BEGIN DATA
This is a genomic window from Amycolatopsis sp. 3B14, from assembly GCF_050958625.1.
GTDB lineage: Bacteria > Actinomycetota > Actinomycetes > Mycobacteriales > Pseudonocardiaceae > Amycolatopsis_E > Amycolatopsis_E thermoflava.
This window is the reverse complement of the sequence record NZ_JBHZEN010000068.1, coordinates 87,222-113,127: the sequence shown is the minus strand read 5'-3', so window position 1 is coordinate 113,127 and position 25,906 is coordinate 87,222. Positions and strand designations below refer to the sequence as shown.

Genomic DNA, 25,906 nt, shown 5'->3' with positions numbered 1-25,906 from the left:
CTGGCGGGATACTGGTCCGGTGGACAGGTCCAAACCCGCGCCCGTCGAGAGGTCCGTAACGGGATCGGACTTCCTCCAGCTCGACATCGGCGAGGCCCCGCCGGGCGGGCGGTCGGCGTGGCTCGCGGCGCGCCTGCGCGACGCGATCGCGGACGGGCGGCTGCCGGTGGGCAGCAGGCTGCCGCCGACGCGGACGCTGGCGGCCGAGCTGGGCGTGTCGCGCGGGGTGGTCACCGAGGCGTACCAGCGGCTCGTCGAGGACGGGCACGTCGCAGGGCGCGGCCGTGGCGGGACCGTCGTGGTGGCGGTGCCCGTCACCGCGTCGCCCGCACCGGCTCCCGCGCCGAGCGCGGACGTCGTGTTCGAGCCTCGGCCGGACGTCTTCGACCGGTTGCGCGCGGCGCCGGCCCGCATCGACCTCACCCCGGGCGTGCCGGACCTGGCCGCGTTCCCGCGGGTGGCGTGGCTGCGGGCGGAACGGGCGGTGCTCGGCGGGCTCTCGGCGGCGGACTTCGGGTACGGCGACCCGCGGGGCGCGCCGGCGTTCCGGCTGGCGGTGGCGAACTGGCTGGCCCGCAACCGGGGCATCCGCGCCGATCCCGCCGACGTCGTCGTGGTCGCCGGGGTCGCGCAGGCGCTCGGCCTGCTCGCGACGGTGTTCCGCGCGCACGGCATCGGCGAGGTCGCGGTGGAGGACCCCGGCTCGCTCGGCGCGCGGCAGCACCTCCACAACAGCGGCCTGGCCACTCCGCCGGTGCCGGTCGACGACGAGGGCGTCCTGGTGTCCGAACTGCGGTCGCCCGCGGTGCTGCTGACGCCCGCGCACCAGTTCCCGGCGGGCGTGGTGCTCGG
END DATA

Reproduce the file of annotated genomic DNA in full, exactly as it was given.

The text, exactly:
This is a genomic window from Amycolatopsis sp. 3B14, from assembly GCF_050958625.1.
GTDB lineage: Bacteria > Actinomycetota > Actinomycetes > Mycobacteriales > Pseudonocardiaceae > Amycolatopsis_E > Amycolatopsis_E thermoflava.
This window is the reverse complement of the sequence record NZ_JBHZEN010000068.1, coordinates 87,222-113,127: the sequence shown is the minus strand read 5'-3', so window position 1 is coordinate 113,127 and position 25,906 is coordinate 87,222. Positions and strand designations below refer to the sequence as shown.

Genomic DNA, 25,906 nt, shown 5'->3' with positions numbered 1-25,906 from the left:
CTGGCGGGATACTGGTCCGGTGGACAGGTCCAAACCCGCGCCCGTCGAGAGGTCCGTAACGGGATCGGACTTCCTCCAGCTCGACATCGGCGAGGCCCCGCCGGGCGGGCGGTCGGCGTGGCTCGCGGCGCGCCTGCGCGACGCGATCGCGGACGGGCGGCTGCCGGTGGGCAGCAGGCTGCCGCCGACGCGGACGCTGGCGGCCGAGCTGGGCGTGTCGCGCGGGGTGGTCACCGAGGCGTACCAGCGGCTCGTCGAGGACGGGCACGTCGCAGGGCGCGGCCGTGGCGGGACCGTCGTGGTGGCGGTGCCCGTCACCGCGTCGCCCGCACCGGCTCCCGCGCCGAGCGCGGACGTCGTGTTCGAGCCTCGGCCGGACGTCTTCGACCGGTTGCGCGCGGCGCCGGCCCGCATCGACCTCACCCCGGGCGTGCCGGACCTGGCCGCGTTCCCGCGGGTGGCGTGGCTGCGGGCGGAACGGGCGGTGCTCGGCGGGCTCTCGGCGGCGGACTTCGGGTACGGCGACCCGCGGGGCGCGCCGGCGTTCCGGCTGGCGGTGGCGAACTGGCTGGCCCGCAACCGGGGCATCCGCGCCGATCCCGCCGACGTCGTCGTGGTCGCCGGGGTCGCGCAGGCGCTCGGCCTGCTCGCGACGGTGTTCCGCGCGCACGGCATCGGCGAGGTCGCGGTGGAGGACCCCGGCTCGCTCGGCGCGCGGCAGCACCTCCACAACAGCGGCCTGGCCACTCCGCCGGTGCCGGTCGACGACGAGGGCGTCCTGGTGTCCGAACTGCGGTCGCCCGCGGTGCTGCTGACGCCCGCGCACCAGTTCCCGGCGGGCGTGGTGCTCGG